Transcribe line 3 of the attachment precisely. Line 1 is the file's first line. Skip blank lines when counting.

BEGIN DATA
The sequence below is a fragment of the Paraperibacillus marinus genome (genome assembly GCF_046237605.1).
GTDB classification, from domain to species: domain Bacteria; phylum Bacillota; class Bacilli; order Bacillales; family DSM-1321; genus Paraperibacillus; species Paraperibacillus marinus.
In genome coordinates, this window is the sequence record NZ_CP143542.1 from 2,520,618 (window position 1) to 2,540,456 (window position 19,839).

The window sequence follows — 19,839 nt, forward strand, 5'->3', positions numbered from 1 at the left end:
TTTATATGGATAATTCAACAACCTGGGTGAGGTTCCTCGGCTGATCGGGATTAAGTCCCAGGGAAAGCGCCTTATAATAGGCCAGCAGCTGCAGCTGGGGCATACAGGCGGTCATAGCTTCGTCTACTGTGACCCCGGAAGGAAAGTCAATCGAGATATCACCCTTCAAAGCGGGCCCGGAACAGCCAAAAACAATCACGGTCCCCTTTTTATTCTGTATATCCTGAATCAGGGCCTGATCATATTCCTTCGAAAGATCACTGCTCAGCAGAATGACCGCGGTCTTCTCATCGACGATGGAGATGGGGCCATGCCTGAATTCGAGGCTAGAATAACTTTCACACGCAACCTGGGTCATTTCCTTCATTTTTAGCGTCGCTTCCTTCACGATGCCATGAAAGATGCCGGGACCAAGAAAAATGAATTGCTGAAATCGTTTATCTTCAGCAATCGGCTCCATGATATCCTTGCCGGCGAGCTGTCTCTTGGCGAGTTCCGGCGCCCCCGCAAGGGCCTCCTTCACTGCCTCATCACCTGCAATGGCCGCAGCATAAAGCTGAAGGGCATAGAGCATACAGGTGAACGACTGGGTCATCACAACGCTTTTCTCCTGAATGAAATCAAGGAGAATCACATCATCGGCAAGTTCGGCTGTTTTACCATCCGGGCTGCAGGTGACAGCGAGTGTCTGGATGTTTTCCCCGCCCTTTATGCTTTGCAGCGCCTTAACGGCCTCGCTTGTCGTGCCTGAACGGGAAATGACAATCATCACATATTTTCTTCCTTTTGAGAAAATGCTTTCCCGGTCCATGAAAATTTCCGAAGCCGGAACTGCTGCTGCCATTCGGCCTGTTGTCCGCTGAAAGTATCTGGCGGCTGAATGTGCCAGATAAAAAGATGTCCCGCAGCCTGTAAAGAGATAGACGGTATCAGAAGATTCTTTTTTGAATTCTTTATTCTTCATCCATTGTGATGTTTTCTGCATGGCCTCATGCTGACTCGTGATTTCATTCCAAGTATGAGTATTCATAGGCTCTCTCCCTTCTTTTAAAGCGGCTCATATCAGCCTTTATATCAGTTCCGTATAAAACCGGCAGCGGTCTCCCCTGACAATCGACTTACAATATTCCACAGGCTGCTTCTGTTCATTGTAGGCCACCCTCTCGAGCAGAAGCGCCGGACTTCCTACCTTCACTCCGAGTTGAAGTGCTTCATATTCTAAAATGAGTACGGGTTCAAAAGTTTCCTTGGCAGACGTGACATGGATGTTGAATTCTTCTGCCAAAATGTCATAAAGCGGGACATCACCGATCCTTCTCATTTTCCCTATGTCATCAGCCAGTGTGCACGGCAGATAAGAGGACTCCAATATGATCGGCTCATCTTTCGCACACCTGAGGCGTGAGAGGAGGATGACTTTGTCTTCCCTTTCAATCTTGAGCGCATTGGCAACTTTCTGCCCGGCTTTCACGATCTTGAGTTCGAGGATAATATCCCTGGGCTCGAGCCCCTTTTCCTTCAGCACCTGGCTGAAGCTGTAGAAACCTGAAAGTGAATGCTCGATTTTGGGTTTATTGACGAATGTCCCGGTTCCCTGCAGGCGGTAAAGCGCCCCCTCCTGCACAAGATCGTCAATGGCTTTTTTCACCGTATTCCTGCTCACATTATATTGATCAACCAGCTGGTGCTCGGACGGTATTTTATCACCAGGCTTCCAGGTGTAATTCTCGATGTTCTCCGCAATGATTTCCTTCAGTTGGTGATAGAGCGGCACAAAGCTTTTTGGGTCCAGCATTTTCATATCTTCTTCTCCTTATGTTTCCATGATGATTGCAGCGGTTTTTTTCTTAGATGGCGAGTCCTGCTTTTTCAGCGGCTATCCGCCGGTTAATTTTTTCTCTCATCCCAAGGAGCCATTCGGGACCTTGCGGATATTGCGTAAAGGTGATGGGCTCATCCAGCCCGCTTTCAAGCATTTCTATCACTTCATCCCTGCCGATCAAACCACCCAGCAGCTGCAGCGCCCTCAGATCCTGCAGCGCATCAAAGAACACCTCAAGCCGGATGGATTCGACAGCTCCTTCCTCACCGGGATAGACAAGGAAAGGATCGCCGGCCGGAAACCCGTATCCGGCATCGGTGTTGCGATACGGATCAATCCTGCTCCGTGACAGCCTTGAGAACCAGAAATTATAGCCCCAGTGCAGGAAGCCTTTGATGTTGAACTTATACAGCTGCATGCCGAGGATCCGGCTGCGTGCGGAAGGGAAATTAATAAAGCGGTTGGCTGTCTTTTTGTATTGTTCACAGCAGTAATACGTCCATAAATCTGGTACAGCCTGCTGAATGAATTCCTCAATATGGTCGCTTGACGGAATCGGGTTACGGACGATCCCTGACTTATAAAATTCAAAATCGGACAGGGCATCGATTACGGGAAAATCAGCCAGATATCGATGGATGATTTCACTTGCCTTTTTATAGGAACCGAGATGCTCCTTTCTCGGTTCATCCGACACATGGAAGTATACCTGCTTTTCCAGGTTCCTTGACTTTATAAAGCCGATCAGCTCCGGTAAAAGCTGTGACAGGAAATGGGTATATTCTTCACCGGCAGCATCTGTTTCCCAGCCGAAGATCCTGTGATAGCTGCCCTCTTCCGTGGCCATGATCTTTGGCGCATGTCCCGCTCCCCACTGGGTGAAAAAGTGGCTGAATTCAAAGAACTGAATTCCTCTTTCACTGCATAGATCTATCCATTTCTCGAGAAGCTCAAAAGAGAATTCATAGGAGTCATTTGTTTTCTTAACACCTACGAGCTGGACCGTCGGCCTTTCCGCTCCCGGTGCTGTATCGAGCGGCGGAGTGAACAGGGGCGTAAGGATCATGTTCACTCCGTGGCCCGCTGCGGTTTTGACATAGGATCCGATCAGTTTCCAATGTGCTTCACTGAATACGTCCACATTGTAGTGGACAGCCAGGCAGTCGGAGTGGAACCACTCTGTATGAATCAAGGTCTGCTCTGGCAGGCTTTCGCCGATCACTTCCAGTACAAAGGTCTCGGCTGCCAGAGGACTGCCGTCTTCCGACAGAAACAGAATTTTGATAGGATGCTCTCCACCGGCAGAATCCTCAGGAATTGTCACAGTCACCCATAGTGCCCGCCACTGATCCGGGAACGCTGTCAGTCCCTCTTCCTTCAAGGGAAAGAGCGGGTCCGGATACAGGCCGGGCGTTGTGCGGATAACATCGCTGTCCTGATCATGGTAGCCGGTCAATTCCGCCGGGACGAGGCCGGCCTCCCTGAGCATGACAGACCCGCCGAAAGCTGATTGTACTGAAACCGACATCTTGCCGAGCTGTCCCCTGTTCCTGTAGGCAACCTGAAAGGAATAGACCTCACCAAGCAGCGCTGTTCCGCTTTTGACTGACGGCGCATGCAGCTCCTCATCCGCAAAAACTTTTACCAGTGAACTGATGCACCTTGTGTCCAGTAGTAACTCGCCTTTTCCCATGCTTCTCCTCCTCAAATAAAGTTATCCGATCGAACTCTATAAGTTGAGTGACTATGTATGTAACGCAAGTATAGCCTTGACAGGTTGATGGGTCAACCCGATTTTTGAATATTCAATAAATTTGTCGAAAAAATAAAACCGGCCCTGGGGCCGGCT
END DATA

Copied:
In genome coordinates, this window is the sequence record NZ_CP143542.1 from 2,520,618 (window position 1) to 2,540,456 (window position 19,839).